Mortal Kombat Movie Reboot: Top 5 Best Story Ideas

GET OVER HERE! A reboot of 1995’s Mortal Kombat, arguably the greatest video game movie ever made, starts production in Australia later this year.

With plot details unknown at this point it remains to be seen whether this movie follows the same story beats as the original Mortal Kombat or draws on new elements from the 25 years of lore this long-running game series had built up. As the recent success of Detective Pikachu has shown, coming at the story from a more indirect perspective than that of the main games series can often reap rewards. So, what path will Mortal Kombat take? Here are 5 possible options.

Option 1: A Straight-Up Remake

1995’s Mortal Kombat followed the narrative of the first Mortal Kombat game, with some elements of Mortal Kombat II, such as Emperor Shao Kahn’s cameo at the end, added in. Retelling this would probably be the easiest and most likely path for the film makers to take, but also a rather lazy one. One of the first movie’s biggest gripes among game fans was the way in which fan favorite characters Sub-Zero and Scorpion were reduced to being “jobbers” for the primary antagonist Shang Tsung. Their bitter, murderous rivalry (an integral plot point in the games) was only referenced in a single, throwaway line of dialogue from Cary Hiroyuki Tagawa’s Tsung.

Mortal Kombat has close to 100 characters and 11 mainline games (plus numerous spin-offs) to draw inspiration from. The film makers also need to consider that those who were fans of the original games are now in their 30s and 40s. It may be necessary to somehow work in characters from the more recent games, to get younger fans on board with the movie. It won’t be an easy balancing act, but with James Wan overseeing the project, it can be done.

Option 2: Enter Shinnok

Perhaps Mortal Kombat could take a leaf out of Jurassic World’s book and make the new movie a relaunch rather than a reboot; taking the story in a new direction, but still giving passing reference to the events of previous movies. For many fans, a satisfying way to achieve this, would be to bring in the fallen Elder God, Shinnok. Used largely as a background character in Mortal Kombat’s atrocious sequel, 1997’s Mortal Kombat: Annihilation, Shinnok is a long-running antagonist in the series. His role as the final boss in both Mortal Kombat 4 and 2015’s Mortal Kombat X gives him recognition among both older and newer fans of the series.

Shinnok was imprisoned at the end of Annihilation, with Shao Kahn killed and Earth seemingly saved. However, as an Elder God, Shinnok is a character who can’t really be killed. He can also take on any form he wishes, so recasting him wouldn’t be a problem either. His role as de facto god of death and his resurrection abilities could also open the door for the producers to bring back previous villains Shang Tsung and Shao Kahn. Let’s hope though, that they quietly drop Annihilation’s universe-breaking revelation that Shinnok, Shao Kahn and primary mentor to the good guys, Raiden, are all blood relatives.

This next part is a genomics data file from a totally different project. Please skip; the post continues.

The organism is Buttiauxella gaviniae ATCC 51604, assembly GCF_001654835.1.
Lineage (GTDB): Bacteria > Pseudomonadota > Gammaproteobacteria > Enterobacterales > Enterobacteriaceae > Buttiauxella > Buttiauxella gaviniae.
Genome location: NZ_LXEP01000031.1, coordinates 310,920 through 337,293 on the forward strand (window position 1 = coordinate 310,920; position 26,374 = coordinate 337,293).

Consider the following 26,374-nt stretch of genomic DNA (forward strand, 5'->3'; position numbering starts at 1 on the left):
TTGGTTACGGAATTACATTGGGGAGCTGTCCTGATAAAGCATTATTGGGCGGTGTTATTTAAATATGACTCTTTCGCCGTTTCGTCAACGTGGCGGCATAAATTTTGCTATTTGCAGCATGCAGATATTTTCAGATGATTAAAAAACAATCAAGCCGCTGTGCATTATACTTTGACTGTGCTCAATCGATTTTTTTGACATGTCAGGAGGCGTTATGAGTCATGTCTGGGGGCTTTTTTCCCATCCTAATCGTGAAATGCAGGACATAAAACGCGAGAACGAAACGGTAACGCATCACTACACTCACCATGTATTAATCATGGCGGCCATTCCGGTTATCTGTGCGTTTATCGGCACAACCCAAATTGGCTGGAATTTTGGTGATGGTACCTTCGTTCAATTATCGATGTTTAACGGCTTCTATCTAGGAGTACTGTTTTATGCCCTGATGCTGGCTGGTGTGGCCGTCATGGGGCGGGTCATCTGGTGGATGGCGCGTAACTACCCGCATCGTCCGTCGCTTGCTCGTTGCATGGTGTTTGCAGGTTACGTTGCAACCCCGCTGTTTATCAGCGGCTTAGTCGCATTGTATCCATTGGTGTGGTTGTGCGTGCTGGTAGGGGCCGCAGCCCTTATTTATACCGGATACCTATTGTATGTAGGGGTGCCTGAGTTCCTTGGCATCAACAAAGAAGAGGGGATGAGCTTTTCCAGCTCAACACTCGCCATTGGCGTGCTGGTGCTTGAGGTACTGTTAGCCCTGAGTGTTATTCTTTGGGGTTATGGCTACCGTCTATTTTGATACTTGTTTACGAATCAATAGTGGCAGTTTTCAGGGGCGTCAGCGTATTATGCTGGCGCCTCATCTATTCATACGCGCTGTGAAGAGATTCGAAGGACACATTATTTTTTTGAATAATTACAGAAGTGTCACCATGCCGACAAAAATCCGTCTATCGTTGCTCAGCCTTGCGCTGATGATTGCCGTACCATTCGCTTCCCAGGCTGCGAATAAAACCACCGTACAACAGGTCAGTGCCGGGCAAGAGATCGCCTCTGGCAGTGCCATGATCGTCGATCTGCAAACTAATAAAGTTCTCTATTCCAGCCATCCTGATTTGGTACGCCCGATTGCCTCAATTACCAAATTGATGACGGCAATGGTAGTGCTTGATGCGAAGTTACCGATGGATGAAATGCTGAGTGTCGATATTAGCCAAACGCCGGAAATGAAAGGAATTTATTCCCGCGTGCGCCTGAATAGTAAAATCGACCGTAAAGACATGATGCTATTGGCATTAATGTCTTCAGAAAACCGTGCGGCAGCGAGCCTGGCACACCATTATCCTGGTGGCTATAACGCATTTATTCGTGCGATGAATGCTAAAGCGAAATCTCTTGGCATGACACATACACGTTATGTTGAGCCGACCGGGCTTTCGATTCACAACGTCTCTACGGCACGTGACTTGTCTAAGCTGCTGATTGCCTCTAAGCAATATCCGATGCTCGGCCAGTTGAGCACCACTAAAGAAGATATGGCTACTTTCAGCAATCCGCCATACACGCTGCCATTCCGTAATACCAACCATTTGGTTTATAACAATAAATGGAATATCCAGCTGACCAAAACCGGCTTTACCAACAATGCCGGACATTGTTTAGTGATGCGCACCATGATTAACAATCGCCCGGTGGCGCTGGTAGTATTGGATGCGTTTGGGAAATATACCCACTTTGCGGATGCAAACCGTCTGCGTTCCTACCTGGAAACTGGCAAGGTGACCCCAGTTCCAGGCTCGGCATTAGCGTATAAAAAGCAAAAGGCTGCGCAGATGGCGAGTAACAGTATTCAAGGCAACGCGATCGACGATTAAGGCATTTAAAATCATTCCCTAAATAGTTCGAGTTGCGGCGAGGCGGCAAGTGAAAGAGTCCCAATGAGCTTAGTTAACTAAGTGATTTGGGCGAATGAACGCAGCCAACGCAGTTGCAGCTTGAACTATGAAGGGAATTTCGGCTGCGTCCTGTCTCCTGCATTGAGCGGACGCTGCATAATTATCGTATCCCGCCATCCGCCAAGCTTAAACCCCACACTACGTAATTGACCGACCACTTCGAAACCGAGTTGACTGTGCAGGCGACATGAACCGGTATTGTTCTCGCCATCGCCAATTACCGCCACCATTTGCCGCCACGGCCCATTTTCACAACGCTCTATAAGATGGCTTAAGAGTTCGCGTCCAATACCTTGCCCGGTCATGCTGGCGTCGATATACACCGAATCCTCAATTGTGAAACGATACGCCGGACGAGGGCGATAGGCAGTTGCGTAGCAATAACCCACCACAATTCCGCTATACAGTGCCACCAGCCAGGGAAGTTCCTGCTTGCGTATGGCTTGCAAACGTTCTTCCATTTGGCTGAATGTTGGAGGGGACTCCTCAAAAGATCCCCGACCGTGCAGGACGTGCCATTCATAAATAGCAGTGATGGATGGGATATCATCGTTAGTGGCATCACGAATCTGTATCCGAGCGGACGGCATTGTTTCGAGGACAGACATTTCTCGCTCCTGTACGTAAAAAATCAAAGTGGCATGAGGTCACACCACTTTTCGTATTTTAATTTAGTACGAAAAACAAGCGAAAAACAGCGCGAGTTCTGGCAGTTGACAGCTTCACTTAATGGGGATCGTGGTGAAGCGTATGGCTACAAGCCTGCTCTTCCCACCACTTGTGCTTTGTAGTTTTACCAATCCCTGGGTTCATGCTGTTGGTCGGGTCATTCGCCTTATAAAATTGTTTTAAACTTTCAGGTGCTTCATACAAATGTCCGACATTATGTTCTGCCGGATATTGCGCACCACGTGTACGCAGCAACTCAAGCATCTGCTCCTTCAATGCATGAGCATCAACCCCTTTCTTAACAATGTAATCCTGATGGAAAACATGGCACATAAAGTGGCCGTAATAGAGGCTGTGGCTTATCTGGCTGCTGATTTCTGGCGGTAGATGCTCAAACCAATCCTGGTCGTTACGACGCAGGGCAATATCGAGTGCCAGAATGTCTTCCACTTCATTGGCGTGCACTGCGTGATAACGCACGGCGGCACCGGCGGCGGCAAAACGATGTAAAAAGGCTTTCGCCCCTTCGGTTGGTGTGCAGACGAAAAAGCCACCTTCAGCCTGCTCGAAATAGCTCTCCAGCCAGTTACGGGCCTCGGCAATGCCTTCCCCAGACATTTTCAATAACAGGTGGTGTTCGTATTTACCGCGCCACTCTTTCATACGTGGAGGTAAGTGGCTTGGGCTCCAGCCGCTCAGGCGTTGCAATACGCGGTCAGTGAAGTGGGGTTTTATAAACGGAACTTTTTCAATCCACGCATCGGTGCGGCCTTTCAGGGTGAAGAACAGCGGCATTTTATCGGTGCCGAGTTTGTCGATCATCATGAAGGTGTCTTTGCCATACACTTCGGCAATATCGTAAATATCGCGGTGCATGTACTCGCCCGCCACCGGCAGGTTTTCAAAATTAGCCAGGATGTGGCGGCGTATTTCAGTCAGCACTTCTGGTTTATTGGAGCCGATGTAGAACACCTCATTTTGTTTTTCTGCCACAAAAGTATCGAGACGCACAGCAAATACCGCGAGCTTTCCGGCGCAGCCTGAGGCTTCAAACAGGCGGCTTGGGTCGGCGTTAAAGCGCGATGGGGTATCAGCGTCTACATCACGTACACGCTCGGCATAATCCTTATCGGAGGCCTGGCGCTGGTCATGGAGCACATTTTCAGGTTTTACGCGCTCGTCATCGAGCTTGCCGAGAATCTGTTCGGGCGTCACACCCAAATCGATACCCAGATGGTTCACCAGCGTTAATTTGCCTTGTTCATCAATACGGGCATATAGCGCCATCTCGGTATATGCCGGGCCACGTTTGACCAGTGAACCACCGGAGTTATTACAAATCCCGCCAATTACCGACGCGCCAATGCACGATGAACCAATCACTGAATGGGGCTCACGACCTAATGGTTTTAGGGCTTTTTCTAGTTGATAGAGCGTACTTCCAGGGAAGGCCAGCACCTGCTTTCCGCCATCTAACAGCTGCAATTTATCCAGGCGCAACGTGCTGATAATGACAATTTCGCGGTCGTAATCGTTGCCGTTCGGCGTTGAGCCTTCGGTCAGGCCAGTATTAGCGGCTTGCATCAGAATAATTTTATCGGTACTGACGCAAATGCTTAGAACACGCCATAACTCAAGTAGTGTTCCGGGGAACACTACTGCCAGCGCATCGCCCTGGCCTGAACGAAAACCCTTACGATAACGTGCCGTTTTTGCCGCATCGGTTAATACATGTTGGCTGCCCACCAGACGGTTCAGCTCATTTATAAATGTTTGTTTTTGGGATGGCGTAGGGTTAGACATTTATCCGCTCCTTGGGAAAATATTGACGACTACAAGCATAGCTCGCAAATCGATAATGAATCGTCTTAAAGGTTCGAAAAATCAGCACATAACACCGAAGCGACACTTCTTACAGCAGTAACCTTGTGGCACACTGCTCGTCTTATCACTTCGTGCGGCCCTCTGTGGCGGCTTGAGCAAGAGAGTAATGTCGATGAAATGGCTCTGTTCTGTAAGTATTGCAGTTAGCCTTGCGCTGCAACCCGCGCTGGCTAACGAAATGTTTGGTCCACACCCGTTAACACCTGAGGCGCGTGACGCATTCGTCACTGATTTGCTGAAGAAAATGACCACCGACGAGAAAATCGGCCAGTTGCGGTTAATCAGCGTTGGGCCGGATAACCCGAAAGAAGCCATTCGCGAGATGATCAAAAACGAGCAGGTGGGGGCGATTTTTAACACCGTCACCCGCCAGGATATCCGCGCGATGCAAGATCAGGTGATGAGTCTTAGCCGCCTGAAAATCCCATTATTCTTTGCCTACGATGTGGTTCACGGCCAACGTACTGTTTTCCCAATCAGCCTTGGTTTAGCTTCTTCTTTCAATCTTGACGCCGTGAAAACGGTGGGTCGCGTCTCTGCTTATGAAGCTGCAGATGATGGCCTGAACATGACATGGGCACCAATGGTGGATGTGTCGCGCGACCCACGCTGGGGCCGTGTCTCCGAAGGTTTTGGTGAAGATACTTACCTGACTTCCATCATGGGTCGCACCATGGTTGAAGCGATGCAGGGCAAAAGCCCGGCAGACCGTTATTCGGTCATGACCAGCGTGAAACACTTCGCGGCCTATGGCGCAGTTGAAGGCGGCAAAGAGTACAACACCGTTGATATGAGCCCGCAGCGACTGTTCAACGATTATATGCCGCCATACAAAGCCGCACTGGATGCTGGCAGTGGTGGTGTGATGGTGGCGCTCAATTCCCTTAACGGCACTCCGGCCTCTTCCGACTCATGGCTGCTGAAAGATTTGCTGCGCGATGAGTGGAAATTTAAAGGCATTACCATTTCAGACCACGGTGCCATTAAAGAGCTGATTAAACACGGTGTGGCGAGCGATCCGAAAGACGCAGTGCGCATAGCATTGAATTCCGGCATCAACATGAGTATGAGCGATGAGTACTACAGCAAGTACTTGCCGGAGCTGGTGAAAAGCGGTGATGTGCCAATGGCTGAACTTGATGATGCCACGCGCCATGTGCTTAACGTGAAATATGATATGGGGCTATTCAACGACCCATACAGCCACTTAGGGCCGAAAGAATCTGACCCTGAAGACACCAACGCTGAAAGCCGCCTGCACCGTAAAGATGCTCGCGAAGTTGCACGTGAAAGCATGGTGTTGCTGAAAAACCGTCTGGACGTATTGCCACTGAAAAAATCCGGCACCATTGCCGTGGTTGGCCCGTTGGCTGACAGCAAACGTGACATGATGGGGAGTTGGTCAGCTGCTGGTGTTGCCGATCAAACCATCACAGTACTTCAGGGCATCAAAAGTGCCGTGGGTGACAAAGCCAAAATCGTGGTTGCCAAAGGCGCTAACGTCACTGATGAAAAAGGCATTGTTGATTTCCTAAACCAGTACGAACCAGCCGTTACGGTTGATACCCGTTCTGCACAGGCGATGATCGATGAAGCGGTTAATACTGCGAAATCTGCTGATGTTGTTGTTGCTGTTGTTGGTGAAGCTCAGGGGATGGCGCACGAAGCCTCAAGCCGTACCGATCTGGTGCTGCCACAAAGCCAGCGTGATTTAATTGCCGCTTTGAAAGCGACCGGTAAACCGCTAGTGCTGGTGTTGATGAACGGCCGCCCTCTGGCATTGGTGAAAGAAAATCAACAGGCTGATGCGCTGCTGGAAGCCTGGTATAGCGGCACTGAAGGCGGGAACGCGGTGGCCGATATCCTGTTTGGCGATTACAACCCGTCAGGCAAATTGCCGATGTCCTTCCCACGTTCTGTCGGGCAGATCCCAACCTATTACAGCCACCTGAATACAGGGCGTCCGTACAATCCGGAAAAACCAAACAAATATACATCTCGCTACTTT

Option 3: Deadly Alliance

In the late 90s, following Annihilation’s bombing at the box office, and the lukewarm reception of Mortal Kombat 4 among fans, the Mortal Kombat franchise was in danger of disappearing altogether. However 2002’s Mortal Kombat: Deadly Alliance on the Playstation 2, changed that. Taking the series into proper 3D fighting mechanics for the first time, it also gave us one of the most memorable story lines. Shang Tsung, final boss of the first game, and main villain of the original movie, teamed up with Quan Chi, a sorcerer from the Netherrealm, with more than a passing resemblance to Hellraiser’s Pinhead (minus the pins).

The first action this duo took was to murder the main hero of the series Liu Kang. If the makers of the new movie really want to “subvert expectations” then you can’t get much more subversive than the death of your main protagonist in the first 5 minutes! The interplay between these two very different but equally evil and duplicitous characters would be fascinating to watch on the big screen. It would be quite an ambitious undertaking to have a martial arts movie with main villains whose primary means of action are subterfuge and treachery rather than direct brute force.

With his recent turn as the voice and face model of Shang Tsung in Mortal Kombat 11, and his memorable performance in Amazon Prime’s The Man in the High Castle, perhaps Cary Hiroyuki Tagawa could be tempted to return to the role of the sinister sorcerer once more? As for Quan Chi, well whoever plays him will need to be comfortable with shaving their head and getting it painted white!

Option 4: A Prequel

Ever since The Phantom Menace came out 20 years ago, the word “prequel” has come to be something of a divisive term in fandom. On one hand, there are those of us who want to dig deeper into the in-universe lore of our favorite characters and their origins and welcome anything that expands that fictional world. On the other hand, there are those of us who want the narrative to keep moving forward, and get frustrated when shows like Star Trek Discovery retread and in some cases try to reinvent ground we have already been over.
A prequel could work for Mortal Kombat though, for a few reasons:

Firstly, the game features characters who are thousands, and in some cases millions of years old, giving plenty of backstory to explore. Also, we are talking about a franchise that so far has only had two movies and a short- lived TV series. The less said about the 2011 web series, the better. Indeed the concept of a prequel was actually explored in the games before, and most fans seemed to enjoy it.